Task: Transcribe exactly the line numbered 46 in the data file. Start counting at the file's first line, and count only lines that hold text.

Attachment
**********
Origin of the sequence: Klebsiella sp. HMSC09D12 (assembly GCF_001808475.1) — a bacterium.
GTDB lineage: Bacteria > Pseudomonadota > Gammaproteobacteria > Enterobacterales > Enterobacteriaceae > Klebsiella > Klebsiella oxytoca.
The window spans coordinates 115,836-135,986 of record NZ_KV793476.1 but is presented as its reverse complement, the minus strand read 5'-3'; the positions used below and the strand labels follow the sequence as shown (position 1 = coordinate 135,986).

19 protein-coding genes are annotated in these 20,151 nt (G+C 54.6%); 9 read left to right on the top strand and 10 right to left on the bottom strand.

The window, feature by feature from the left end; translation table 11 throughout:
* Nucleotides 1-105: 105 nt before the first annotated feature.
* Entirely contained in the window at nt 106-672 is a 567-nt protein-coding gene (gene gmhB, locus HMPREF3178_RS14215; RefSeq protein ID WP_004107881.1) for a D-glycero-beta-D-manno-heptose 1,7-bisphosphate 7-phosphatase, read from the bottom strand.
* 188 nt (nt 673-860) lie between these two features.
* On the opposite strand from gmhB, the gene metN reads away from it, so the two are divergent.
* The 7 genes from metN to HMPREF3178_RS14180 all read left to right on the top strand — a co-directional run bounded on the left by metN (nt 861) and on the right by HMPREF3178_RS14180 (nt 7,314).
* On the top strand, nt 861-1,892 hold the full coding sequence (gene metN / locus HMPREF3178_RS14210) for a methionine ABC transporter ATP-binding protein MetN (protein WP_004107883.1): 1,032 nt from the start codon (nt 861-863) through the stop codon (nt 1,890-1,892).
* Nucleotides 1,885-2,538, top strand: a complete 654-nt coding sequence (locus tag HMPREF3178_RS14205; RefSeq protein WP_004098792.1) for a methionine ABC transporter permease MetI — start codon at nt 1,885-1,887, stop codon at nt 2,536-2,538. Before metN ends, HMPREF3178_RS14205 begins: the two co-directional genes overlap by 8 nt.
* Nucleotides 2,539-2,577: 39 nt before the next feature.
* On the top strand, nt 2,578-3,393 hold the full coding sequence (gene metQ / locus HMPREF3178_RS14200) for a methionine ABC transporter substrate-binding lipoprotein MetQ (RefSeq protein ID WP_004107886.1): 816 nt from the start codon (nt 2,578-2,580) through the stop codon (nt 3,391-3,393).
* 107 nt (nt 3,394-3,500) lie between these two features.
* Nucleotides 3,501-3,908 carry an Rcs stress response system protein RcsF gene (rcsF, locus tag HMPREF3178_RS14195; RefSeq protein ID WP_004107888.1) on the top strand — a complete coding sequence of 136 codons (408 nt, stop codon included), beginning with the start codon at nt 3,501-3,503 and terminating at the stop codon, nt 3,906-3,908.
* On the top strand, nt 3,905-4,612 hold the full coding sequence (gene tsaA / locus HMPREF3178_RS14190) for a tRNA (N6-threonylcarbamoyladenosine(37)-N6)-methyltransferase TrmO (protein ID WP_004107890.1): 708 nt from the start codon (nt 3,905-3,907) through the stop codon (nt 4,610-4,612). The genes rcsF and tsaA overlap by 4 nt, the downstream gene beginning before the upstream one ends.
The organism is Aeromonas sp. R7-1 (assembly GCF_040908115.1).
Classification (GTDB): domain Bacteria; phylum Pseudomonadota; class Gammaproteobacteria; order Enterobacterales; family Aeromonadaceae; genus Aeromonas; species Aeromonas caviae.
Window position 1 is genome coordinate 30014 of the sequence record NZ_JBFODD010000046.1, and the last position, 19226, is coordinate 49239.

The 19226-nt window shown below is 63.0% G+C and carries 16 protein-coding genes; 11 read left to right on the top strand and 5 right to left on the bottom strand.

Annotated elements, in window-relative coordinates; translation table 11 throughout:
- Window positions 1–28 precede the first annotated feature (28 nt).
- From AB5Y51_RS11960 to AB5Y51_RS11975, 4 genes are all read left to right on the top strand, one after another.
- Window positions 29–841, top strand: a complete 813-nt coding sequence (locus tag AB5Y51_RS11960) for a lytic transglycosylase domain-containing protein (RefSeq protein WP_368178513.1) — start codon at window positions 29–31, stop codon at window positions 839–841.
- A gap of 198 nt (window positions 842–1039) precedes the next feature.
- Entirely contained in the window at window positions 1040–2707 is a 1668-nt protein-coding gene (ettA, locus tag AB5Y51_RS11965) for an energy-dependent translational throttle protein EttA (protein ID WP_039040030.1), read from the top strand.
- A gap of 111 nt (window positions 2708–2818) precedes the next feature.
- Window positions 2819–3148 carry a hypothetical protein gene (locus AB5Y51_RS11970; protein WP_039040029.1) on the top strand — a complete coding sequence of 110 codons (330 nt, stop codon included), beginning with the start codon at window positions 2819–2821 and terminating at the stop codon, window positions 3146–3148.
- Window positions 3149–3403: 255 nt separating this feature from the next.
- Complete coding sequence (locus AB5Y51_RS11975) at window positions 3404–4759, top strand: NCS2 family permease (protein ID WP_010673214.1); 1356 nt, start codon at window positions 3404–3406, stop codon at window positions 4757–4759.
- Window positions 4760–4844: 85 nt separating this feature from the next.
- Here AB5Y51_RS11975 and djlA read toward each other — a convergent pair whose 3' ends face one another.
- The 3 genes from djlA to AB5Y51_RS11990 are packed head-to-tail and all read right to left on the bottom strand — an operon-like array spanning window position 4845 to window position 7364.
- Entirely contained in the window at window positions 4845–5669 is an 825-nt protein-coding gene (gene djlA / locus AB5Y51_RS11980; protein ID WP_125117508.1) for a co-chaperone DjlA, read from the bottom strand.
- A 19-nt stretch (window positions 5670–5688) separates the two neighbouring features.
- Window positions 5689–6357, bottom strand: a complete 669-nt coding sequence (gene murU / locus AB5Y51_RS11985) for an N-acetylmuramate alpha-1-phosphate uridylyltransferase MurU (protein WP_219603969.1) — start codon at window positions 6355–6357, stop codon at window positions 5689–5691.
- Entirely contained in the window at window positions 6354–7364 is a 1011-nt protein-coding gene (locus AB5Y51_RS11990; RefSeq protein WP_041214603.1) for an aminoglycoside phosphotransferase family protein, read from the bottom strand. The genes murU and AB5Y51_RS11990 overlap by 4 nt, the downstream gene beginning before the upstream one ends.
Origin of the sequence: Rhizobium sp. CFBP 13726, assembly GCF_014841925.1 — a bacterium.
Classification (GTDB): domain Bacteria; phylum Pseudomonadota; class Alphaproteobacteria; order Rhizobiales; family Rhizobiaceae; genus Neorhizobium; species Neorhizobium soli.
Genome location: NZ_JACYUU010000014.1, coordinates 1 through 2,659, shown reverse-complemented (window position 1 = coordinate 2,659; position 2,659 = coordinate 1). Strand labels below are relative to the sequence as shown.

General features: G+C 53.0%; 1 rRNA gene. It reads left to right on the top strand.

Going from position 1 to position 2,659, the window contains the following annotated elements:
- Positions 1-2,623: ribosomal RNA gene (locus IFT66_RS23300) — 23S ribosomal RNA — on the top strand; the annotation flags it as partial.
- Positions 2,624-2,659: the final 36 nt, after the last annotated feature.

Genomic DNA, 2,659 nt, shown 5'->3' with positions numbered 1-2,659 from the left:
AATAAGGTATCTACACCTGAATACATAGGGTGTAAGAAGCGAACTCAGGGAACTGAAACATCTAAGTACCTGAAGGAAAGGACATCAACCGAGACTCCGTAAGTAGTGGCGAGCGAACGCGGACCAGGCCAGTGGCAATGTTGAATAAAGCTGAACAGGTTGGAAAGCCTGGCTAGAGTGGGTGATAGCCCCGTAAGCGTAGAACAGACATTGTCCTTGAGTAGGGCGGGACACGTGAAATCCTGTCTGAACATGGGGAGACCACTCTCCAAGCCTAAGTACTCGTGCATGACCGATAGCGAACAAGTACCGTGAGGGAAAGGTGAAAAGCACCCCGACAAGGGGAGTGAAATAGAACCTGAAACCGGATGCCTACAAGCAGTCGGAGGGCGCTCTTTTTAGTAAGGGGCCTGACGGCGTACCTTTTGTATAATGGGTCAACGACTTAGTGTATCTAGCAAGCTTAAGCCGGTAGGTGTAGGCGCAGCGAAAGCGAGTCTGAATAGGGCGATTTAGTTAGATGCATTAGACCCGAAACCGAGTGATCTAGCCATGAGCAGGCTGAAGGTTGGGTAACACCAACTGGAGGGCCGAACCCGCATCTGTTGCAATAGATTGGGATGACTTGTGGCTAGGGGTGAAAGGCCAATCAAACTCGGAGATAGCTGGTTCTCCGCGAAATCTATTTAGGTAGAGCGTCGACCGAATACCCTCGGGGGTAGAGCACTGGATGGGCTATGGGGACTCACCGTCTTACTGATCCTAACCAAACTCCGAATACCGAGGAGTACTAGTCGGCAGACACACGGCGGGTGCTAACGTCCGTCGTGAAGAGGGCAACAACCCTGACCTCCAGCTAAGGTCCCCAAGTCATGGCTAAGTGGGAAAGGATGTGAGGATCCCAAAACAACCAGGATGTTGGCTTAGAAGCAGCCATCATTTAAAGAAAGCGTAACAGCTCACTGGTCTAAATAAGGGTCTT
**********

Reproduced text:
Genomic DNA, 2,659 nt, shown 5'->3' with positions numbered 1-2,659 from the left: